Ben Wallace told the House of Commons there was “clearly some form of attempt to create a legend to make sure that they circumvented our checks”.
“No doubt at the other end of that aeroplane journey [in Russia] there was some, I should think, the baggage checks weren't probably as good as they might be,” he added.
“[The novichok], we believe, in a counterfeit Nina Ricci perfume bottle. That bottle was then recklessly discarded on the streets of Salisbury, and had the potential to kill or injure hundreds and hundreds of people.”
Prosecutors have charged two Russian men using the suspected aliases Alexander Petrov and Ruslan Boshirov with attempting to assassinate Sergei Skripal in a “reckless” poisoning that later caused the death of Dawn Sturgess.
They flew into Gatwick Airport from Moscow on 2 March, using legitimate business visas and genuine government-issued Russian passports.
Mr Wallace said there was no health risk to their fellow air passengers or those who travelled on the public transport they used to travel around London and onwards to Salisbury.
“When a hostile state is determined to try and use its full resources to penetrate another state the challenge is much greater,” he added.
“The logistical support of that state in assisting its agents is significant and that means for example that these two individuals travelled on a genuine Russian passport, making it harder to spot.”
The British government has said the two suspects were members of the GRU military intelligence agency, where Mr Skripal served as a colonel before passing secrets to MI6 that unmasked undercover Russian spies in Europe.
The poisoning led to a wave of diplomatic expulsions in the UK and by its allies, and retaliation by Russia as its government denied any involvement in the attack.
Asked whether there would be any further expulsions during a parliamentary debate on the Salisbury incident, Mr Wallace said: “We will keep all options on the table.
"For now we are working on a number of measures to push back Russia's activities and do our best to degrade their intelligence services."
Vladimir Putin claimed there was “nothing criminal” about the two named suspects on Wednesday and claimed they were “civilians”.
In an address to the Easter Economic Forum in Vladivostok, he said: “Of course, we looked who these people are. We know who they are, we have found them already.”
He added: “There is nothing special and nothing criminal about it, I’m telling you.”
Mr Putin called on Petrov and Boshirov to appear in public to “tell all about themselves” and Russian state media suggested interviews would appear next week.
Mr Wallace said requests for Russia to account for what happened in Salisbury had been met with “obfuscation and lies”, saying their response merely “reinforces their guilt”.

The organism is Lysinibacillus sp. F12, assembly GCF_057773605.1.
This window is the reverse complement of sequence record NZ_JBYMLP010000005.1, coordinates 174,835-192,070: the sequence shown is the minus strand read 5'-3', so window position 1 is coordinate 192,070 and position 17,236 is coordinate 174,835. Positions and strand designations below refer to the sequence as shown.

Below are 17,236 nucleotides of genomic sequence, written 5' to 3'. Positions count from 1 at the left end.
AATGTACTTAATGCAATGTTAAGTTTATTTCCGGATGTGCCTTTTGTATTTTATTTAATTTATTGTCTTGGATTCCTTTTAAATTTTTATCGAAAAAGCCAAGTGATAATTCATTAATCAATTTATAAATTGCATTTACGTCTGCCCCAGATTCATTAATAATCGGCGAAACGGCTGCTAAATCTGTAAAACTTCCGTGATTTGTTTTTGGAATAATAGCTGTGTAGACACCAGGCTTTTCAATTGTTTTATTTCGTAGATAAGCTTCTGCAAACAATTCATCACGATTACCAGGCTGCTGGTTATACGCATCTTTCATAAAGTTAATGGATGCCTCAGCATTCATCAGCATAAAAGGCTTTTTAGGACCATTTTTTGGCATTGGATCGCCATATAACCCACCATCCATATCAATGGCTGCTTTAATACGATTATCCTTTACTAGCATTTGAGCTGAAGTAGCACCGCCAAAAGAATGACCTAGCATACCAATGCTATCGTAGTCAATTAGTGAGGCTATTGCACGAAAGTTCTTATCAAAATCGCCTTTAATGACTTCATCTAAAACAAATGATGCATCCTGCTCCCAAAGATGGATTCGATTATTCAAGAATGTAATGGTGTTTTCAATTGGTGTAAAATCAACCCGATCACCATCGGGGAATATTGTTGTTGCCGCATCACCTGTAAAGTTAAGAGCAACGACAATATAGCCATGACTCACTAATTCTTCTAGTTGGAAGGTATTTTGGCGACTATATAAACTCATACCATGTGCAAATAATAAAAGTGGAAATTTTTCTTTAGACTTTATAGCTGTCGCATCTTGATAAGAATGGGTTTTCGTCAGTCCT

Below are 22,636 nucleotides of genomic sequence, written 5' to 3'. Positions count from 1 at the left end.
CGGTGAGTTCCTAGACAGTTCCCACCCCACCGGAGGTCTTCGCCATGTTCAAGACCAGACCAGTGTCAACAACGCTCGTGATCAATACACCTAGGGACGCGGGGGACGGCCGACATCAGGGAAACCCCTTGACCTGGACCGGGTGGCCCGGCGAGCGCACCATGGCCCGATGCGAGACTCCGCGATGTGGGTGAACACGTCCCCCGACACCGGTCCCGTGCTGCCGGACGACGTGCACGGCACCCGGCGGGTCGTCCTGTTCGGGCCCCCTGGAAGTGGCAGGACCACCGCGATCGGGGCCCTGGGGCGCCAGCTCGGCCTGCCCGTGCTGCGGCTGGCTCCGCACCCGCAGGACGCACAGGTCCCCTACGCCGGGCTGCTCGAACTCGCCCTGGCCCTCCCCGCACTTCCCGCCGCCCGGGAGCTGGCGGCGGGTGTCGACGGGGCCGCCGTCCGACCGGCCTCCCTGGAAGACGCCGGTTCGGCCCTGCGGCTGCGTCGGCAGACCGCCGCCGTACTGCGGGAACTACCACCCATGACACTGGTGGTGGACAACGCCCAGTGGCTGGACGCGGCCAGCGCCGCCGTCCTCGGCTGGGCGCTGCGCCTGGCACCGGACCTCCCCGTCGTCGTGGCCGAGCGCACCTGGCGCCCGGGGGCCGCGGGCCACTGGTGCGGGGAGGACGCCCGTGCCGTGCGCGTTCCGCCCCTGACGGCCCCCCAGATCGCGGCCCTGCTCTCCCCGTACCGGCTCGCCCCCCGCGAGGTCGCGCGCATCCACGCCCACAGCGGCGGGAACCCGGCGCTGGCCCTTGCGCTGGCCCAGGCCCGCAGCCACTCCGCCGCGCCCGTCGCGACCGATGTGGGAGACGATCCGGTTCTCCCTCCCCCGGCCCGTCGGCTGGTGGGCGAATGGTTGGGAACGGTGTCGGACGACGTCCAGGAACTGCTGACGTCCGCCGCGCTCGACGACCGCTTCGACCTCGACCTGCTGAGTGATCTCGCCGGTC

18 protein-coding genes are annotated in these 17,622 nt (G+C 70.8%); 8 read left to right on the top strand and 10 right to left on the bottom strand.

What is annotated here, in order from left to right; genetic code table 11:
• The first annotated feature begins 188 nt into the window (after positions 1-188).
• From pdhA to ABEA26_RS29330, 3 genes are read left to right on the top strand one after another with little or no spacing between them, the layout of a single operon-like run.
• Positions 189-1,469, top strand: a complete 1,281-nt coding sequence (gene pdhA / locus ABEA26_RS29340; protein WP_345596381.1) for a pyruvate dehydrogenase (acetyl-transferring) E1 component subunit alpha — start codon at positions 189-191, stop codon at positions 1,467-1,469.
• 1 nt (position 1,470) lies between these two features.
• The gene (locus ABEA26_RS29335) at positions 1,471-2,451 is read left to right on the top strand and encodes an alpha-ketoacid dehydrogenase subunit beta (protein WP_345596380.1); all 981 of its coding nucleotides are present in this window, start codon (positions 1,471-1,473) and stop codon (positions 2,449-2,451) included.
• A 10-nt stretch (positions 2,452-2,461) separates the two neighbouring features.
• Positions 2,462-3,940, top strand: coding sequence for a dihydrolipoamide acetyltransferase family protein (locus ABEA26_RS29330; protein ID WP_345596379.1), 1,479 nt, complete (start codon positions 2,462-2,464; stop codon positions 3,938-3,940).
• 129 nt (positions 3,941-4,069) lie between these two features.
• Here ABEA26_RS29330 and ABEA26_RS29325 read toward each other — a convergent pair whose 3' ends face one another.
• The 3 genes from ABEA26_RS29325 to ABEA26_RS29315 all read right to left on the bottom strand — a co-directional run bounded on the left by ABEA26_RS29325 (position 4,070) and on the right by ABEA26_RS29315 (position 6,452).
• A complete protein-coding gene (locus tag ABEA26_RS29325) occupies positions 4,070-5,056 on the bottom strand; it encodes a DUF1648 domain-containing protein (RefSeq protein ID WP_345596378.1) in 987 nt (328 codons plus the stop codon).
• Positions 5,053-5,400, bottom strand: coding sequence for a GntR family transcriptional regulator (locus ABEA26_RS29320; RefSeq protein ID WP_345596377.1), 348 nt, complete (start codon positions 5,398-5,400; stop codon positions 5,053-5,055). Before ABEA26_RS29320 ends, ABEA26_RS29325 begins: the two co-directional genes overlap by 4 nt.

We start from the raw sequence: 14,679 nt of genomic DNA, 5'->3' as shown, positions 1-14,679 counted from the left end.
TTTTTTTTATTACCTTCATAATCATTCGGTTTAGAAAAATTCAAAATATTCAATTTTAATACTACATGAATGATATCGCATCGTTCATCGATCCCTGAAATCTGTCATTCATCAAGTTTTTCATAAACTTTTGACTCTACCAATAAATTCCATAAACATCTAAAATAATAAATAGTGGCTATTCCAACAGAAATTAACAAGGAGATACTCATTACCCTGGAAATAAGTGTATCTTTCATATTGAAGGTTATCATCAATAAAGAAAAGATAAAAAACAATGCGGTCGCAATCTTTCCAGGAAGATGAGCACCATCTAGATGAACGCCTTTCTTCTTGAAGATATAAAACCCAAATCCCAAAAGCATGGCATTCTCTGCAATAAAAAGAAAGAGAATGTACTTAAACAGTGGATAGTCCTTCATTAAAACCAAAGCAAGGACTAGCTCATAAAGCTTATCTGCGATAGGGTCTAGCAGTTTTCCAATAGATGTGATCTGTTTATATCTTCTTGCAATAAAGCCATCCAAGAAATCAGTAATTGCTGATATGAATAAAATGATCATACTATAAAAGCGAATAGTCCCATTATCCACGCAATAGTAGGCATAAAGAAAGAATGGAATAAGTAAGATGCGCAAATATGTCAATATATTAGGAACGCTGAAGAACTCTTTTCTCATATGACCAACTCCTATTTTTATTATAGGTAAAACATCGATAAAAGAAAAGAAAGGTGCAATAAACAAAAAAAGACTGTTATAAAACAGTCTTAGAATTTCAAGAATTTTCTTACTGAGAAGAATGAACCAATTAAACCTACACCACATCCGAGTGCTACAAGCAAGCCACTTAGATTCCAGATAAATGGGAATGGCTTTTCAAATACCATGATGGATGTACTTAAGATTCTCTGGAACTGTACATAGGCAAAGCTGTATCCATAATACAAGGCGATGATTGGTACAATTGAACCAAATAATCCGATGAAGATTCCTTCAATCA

Sajid Javid has vowed that Britain and its allies will catch the pair if they ever leave Russia again, but admitted the scenario is unlikely.
“If they ever step out of the Russian Federation, Britain and its allies will get them and we will bring them to prosecution,” the home secretary said on Saturday, claiming the GRU was “getting its instruction directly from the highest level of the Russian government”.European Arrest Warrants and Interpol red notices have been issued for the men, who fled back to Moscow on the day they allegedly poisoned Mr Skripal.
Mr Javid admitted that “we will probably never see them in the UK”, adding: “The Russians will probably never let them leave the Russian Federation.”
Flight records showed the suspects have travelled extensively around Europe from when the passports were issued in September 2016, to locations including Geneva, Paris, Amsterdam and Milan.
Investigators caught the pair on CCTV near Mr Skripal’s house at the time when novichok was spread on his front door, causing him and his daughter to fall critically ill hours later.
They are believed to have used the same counterfeit perfume bottle that later poisoned Charlie Rowley and killed Ms Sturgess.
Police found traces of novichok in the London hotel room used by the two suspects before they left Britain on a Moscow-bound flight on the evening of 4 March.
Prosecutors have charged them with conspiracy to murder Mr Skripal, attempted murder, using novichok and other offences, but have not sought an extradition warrant from Russia because its constitution forbids handing over criminals to other countries.
The case echoes that of Alexander Litvinenko, a former FSB agent who was assassinated using polonium in London in 2006.
British investigators identified Andrey Lugovoy as the chief suspect after he left a radioactive trail right up to the plane he boarded back to Russia, but he has never been prosecuted and Russia refused an extradition request from the UK.
Theresa May has vowed that Britain will wage an international campaign to disrupt “malign Russian activity” and dismantle spy networks.
British and Russian officials attacked each other at an intense UN Security Council meeting held over the Salisbury attack last week, where the UK accused the Kremlin of “playing dice with the lives of the people of Salisbury” and demanded accountability.
The Russian ambassador, Vasily Nebenzya, responded by angrily accusing the UK and its allies of spreading “repeated lies” about Russia’s development of novichok, and called the case Petrov and Boshirov an “unfounded and mendacious cocktail of facts”.
Mr Nebenzya claimed the investigation was motivated by “Russophobia” and intended “to unleash disgusting anti-Russian hysteria”.
Earlier this year, the UK’s national security advisor revealed that Russia had been spying on Sergei and Yulia Skripal for at least five years before the attempted assassination.